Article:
Is Telling The Truth Bragging?

I wrote nearly a year ago about personal brands and reputation – “Personal Brand” – An Exercise In Linguistic Olympics? That post briefly looked at the debates that were then raging about personal brands. For me – it’s all about reputation (as my post made clear).

Last week, I talked with someone about bragging – specifically, whether telling the truth was bragging. The other person suggested that telling the truth is not bragging. I think the answer depends on the source of the statement, the context, and the audience. Even telling the truth can be bragging.

Why should you care? Reputation is important. We constantly engage in conversations – in person and online. And we rarely wonder whether our truthful statements could harm our credibility. They can – especially if others think we’re bragging. Watch the 3 minute video and let me know what you think. Is telling the truth bragging?

Keep Things In Perspective

It is not unusual to get bent out of shape, become angry, and to express our frustrations when things don’t go as planned. We do this when a potential client doesn’t select us for an assignment, when someone says something negative about us, our companies or people we care about, and in many more situations.

When we are presented with frustrating news and situations, we often forget to keep things in perspective. An incident several months ago reminded me about the importance of perspective.

Due to very heavy snow fall and rain in Chicago, many areas experienced flooding. The neighbors immediately next to our house were out of town – we called them to let them know about the flooding and to see if they had someone check their house. They already knew about the flooding. It turns out that they were visiting the Holocaust Museum in Washington D.C. and just as they had completed their visit, they received a call from their home alarm company reporting about the flooding and letting them know that their basement had more than a foot of standing water.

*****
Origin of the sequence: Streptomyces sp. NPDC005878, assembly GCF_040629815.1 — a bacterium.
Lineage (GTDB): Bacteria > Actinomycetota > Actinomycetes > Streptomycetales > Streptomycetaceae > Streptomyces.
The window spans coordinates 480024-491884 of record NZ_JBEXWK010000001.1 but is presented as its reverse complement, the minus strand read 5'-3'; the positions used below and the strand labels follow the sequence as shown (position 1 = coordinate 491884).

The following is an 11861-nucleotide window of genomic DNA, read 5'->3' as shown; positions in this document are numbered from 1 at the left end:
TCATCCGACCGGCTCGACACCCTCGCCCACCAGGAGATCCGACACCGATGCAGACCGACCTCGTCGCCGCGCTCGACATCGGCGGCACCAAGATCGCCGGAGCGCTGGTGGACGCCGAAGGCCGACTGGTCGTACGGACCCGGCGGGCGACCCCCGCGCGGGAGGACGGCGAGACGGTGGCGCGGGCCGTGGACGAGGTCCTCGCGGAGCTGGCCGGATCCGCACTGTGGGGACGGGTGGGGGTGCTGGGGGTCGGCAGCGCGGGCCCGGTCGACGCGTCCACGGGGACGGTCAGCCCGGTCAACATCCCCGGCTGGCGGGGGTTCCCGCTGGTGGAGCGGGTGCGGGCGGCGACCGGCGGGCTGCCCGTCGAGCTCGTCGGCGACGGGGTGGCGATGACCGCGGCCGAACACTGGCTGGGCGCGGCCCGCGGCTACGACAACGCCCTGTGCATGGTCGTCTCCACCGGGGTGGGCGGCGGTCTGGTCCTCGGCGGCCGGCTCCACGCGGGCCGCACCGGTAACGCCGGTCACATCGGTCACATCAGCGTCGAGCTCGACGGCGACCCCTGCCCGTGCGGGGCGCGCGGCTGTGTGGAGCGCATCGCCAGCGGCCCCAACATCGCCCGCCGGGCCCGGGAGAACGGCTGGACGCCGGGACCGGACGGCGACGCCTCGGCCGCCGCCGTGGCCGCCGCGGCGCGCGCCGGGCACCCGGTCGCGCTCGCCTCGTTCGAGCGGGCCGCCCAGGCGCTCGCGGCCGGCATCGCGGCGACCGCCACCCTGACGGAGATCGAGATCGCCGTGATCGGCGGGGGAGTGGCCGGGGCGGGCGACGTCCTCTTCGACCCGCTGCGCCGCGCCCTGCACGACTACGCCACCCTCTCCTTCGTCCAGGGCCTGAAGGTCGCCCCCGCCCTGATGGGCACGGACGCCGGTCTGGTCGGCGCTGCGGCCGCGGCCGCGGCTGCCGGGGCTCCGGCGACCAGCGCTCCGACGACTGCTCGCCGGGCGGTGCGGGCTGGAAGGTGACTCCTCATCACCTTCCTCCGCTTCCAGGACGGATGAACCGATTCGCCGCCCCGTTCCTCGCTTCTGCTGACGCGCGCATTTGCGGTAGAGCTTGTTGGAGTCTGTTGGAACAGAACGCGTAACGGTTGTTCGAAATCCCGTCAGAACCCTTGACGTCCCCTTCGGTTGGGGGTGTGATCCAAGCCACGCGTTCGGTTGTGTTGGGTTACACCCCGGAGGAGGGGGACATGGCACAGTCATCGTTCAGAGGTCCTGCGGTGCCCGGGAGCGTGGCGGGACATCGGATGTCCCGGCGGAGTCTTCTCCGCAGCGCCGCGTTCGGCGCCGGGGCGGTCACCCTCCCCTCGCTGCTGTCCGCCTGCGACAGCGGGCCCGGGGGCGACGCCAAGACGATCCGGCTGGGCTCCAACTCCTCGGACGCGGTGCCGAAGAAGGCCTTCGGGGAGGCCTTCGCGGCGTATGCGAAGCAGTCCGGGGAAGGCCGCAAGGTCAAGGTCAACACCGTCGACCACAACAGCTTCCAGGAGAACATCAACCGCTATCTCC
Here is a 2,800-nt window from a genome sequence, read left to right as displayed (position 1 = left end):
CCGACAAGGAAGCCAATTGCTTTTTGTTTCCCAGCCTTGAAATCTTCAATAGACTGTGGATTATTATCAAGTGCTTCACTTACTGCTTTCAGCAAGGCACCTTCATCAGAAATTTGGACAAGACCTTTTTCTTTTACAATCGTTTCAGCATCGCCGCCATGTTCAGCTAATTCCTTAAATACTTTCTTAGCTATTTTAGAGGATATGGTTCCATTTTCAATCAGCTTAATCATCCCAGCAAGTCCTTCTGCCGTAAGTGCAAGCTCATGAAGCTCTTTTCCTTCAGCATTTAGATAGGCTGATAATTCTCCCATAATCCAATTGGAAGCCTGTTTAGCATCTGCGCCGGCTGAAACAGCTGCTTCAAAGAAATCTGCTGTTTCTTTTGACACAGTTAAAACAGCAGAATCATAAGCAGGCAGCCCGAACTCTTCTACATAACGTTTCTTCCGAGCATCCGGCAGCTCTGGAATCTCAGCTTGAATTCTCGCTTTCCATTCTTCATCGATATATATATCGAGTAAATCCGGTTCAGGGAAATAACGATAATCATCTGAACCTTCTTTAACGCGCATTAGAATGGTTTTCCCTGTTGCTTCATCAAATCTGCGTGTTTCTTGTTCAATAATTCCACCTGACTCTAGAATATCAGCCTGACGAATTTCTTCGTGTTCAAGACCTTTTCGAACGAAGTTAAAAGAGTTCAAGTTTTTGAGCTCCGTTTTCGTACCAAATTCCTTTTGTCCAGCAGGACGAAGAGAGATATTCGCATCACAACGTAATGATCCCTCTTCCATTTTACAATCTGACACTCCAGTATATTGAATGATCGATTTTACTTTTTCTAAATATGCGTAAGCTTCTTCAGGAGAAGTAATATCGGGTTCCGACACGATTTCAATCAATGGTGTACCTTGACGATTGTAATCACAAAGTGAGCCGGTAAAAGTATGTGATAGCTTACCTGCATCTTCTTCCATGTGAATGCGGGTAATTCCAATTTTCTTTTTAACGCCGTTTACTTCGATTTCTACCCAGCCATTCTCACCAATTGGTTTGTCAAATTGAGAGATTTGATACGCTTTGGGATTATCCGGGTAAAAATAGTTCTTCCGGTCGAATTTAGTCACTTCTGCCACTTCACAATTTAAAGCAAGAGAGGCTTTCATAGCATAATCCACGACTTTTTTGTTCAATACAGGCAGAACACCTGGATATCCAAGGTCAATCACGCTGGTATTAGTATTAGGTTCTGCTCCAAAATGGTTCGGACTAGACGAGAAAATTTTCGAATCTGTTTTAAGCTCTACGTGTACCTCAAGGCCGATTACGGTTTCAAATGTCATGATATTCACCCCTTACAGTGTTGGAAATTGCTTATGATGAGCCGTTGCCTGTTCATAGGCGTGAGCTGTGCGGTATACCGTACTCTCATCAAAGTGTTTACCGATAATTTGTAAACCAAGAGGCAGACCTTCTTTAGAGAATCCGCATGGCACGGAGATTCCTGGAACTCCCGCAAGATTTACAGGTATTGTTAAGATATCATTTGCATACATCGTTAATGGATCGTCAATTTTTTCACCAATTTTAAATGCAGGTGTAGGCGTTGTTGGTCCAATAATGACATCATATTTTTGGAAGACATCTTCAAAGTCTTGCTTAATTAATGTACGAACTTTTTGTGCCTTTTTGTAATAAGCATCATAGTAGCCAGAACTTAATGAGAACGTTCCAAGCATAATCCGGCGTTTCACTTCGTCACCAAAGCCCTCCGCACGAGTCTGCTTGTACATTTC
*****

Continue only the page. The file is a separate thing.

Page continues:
Our neighbor’s basement was ruined completely, but it paled in comparison to what they saw during their visit to the Holocaust Museum. The news about the flooding certainly wasn’t good, but when put in perspective, it wasn’t much.

I am not suggesting that you ignore frustrating news and situations. But when you presented with such news and situations, keep things in perspective.

Worry About What You Say More Than What Others Say About You

he blogosphere and print media are full of articles about corporations leveraging the Internet, including social networks such as MySpace, Facebook and Twitter (among others), to provide customer service and to manage their online reputations. I recently wrote about “personal brands” and whether people are brands.

We spend far too much time worrying about what others say and write about us and not nearly enough time thinking about what we ourselves say and write. For some, a blog article or post on Twitter is solely a sound-bite to generate controversy and “followers”, with little regard for the impact our words might have on others.

We all become frustrated and angry at one time or another. And there are times when we want nothing more than to demonstrate our mastery of the written word by leaving insulting and negative comments online.